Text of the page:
Understanding Health Literacy

Understanding your medical condition

Health Literacy Affects Everyone

Health literacy is important for everyone because, at some point in our lives, we all need to be able to find, understand, and use health information and services.

Taking care of our health is part of everyday life, not just when we visit a doctor, clinic, or hospital. Health literacy can help us prevent health problems, protect our health, and better manage health problems when they arise.

Even people who read well and are comfortable using numbers can face health literacy issues when:

  • They aren’t familiar with medical terms or how their bodies work.
  • They have to interpret statistics and evaluate risks and benefits that affect their health and safety.
  • They are diagnosed with a serious illness and are scared and confused.
  • They have health conditions that require complicated self-care.
  • They are voting on an issue affecting the community’s health and relying on unfamiliar technical information.

Why Do We Have a Health Literacy Problem?

When organizations or people create and give others health information that is too difficult for them to understand, we create a health literacy problem. When we expect them to figure out health services with many unfamiliar, confusing, or even conflicting steps, we also create a health literacy problem.

How Can We Help People Now?

We can help people use the health literacy skills they have. How? We can do the following:

  • Create and provide information and services people can understand and use most effectively with the skills they have.
  • Work with educators and others to help people become more familiar with health information and services and build their health literacy skills over time.
  • Build our own skills as communicators of health information.
  • Work with trusted messengers to share your information.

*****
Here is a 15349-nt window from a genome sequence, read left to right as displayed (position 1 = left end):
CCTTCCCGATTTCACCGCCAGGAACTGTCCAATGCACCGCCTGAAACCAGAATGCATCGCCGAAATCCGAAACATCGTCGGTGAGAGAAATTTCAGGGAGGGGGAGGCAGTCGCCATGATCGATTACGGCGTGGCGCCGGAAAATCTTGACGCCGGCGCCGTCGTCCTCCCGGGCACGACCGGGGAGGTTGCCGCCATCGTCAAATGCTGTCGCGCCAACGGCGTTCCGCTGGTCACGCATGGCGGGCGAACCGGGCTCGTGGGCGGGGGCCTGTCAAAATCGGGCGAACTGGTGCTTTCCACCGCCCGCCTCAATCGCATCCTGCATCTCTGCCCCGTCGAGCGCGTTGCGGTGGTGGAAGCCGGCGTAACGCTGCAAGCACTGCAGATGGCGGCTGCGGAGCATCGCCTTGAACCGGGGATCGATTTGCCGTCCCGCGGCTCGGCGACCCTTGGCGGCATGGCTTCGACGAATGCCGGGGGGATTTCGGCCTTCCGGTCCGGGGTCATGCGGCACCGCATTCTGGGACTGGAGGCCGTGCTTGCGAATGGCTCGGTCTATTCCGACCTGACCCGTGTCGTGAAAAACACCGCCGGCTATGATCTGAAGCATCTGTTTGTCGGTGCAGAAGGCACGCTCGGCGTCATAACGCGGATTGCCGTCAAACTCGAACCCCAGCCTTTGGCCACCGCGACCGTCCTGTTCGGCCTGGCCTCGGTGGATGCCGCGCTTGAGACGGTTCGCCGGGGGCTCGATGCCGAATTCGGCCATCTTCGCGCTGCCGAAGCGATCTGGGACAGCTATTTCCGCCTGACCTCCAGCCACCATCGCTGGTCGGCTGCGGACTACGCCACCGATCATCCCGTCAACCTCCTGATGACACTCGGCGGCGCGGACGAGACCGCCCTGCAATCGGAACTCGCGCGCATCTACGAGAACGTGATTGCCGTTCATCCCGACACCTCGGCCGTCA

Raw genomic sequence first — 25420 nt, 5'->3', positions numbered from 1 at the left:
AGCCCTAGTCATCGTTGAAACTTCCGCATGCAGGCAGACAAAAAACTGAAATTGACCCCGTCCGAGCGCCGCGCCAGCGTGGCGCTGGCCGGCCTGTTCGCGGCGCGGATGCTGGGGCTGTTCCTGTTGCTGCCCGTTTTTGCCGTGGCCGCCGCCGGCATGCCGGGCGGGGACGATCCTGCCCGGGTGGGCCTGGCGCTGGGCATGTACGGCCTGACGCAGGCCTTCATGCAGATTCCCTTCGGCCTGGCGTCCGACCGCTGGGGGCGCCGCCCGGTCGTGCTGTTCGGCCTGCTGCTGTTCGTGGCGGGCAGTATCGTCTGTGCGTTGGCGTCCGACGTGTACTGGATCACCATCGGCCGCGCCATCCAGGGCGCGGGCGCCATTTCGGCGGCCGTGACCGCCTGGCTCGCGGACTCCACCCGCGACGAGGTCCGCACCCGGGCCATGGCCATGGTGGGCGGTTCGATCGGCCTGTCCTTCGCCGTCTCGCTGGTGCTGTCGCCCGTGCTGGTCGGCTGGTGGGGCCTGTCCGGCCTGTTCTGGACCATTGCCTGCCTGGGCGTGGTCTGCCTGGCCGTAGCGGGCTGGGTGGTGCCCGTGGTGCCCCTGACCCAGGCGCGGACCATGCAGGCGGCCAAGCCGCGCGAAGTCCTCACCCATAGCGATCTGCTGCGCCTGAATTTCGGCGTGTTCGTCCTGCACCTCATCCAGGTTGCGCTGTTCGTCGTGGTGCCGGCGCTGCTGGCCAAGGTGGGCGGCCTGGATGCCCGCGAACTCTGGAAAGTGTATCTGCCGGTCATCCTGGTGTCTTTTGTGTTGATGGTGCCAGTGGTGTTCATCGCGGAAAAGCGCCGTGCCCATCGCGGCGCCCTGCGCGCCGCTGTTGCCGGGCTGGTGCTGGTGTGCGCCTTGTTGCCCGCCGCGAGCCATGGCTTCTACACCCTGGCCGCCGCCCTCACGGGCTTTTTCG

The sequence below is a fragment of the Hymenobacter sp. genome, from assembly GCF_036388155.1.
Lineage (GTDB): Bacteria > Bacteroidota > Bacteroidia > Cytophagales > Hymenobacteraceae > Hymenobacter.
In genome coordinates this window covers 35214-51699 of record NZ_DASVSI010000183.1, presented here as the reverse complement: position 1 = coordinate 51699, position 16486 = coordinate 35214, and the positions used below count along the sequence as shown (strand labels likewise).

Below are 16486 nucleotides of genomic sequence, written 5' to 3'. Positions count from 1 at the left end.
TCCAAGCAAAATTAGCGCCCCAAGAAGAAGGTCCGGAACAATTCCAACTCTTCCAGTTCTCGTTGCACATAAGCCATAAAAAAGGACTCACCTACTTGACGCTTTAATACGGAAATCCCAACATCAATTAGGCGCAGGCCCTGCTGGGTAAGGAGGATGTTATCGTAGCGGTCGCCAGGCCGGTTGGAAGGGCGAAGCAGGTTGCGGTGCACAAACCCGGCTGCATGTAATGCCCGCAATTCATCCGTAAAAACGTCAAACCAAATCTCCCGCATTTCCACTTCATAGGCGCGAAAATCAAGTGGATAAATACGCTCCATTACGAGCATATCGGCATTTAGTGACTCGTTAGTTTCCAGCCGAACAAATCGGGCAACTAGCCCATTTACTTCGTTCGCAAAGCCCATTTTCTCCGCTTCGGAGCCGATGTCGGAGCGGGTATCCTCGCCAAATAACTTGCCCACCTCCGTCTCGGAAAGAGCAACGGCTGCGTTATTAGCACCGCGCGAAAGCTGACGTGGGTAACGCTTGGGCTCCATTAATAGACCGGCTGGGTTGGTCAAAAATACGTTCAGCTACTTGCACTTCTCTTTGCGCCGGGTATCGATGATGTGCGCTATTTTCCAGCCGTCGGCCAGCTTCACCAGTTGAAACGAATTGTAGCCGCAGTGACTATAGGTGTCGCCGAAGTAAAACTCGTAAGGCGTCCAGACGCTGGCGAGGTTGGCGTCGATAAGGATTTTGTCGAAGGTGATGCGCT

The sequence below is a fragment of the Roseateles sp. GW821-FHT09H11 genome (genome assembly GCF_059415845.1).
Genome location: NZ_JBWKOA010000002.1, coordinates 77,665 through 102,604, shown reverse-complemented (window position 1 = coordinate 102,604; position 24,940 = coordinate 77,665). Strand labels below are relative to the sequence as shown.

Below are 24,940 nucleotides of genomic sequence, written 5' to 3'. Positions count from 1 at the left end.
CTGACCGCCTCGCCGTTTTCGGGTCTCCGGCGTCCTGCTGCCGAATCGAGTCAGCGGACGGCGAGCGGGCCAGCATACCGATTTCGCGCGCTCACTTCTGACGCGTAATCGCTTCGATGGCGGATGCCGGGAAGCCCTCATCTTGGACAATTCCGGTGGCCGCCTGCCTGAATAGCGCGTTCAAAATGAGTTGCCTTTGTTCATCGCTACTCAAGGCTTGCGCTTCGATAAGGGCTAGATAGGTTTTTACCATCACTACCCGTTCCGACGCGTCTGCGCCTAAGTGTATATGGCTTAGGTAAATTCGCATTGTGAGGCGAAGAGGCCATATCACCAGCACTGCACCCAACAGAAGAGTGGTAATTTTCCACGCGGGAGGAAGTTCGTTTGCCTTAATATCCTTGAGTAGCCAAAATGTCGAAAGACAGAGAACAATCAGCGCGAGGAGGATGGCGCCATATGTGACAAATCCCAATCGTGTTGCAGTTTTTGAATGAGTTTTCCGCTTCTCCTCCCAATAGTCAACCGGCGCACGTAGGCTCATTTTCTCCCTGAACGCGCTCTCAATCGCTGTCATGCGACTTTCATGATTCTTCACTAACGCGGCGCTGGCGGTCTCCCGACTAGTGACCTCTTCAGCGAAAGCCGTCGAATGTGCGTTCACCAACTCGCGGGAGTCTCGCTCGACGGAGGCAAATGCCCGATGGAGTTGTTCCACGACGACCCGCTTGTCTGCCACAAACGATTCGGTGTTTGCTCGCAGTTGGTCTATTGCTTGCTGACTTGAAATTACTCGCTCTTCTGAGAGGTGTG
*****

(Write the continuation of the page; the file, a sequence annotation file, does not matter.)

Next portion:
• Build health-literate organizations.
  • Consider the cultural and linguistic norms, environment, and history of your intended audience when developing your information and messages.
  • Use certified translators and interpreters who can adapt to your intended audience’s language preferences, communication expectations, and health literacy skills.

Reports and Evidence on Limited Health Literacy

Several reports document that limited health literacy affects many types of health conditions, diseases, situations, and outcomes, including health status and costs. Here are some resources for further reading:

In 2006, the U.S. Department of Education published the only national data on health literacy skills. The study found that adults who self-report the worst health also have the most limited literacy, numeracy, and health literacy skills.

The U.S. Department of Education subsequently published 2012/14 and 2017 results on self-reported health status of U.S. adults using data from the Program for the International Assessment of Adult Competencies (PIAAC). These results reinforce the findings of their 2006 report.

European Union countries have found similar health literacy skill issues in the European Health Literacy Survey.

The following two resources are regularly updated with health literacy research:

  • PubMed (National Library of Medicine)
  • Roundtable on Health Literacy commissioned papers (National Academies of Sciences, Engineering & Medicine)

Are Limited Health Literacy and Limited Literacy the Same Problem?

Limited health literacy and limited literacy are not the same, but they are related. Strong literacy and numeracy skills do help people understand and use health information and services, but research shows that most people still say that information and services are unfamiliar, complicated, and too technical.

Learn More from Health Literacy Leaders

Listen to health literacy leaders describe their research and practice in podcasts (Source: Health Literacy Out Loud).


Q: What is health literacy?
A: Health literacy refers to the ability to find, understand, and use health information and services effectively.

Q: Why is health literacy important?
A: Health literacy is important because it helps individuals prevent health problems, protect their health, and better manage health issues when they arise.

Q: How can we improve health literacy?
A: We can improve health literacy by creating and providing information and services that are easy to understand, working with educators to build health literacy skills over time, and ensuring that our communication and messages consider the cultural and linguistic norms of our intended audience.


Health literacy is a crucial skill that affects everyone. By understanding and addressing health literacy issues, we can empower individuals to make informed decisions about their health and improve health outcomes. It is important for organizations, educators, and communicators to work together to ensure that health information and services are accessible and easy to understand. By doing so, we can contribute to a healthier and more informed society.